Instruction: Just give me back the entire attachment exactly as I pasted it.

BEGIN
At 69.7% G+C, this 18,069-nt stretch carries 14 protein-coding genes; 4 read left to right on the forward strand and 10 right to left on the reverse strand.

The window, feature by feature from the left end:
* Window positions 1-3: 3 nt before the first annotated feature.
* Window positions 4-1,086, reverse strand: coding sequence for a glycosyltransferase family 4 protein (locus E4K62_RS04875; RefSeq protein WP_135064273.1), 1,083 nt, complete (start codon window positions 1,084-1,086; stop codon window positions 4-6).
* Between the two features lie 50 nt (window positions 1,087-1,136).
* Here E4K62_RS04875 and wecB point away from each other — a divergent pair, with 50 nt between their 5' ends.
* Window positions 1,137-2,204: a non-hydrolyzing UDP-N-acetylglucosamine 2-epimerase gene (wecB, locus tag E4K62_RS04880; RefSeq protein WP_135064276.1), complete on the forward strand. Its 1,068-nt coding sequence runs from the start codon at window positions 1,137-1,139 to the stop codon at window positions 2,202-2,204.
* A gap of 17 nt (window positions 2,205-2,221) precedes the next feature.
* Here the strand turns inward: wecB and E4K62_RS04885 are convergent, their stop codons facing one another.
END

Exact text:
At 69.7% G+C, this 18,069-nt stretch carries 14 protein-coding genes; 4 read left to right on the forward strand and 10 right to left on the reverse strand.

The window, feature by feature from the left end:
* Window positions 1-3: 3 nt before the first annotated feature.
* Window positions 4-1,086, reverse strand: coding sequence for a glycosyltransferase family 4 protein (locus E4K62_RS04875; RefSeq protein WP_135064273.1), 1,083 nt, complete (start codon window positions 1,084-1,086; stop codon window positions 4-6).
* Between the two features lie 50 nt (window positions 1,087-1,136).
* Here E4K62_RS04875 and wecB point away from each other — a divergent pair, with 50 nt between their 5' ends.
* Window positions 1,137-2,204: a non-hydrolyzing UDP-N-acetylglucosamine 2-epimerase gene (wecB, locus tag E4K62_RS04880; RefSeq protein WP_135064276.1), complete on the forward strand. Its 1,068-nt coding sequence runs from the start codon at window positions 1,137-1,139 to the stop codon at window positions 2,202-2,204.
* A gap of 17 nt (window positions 2,205-2,221) precedes the next feature.
* Here the strand turns inward: wecB and E4K62_RS04885 are convergent, their stop codons facing one another.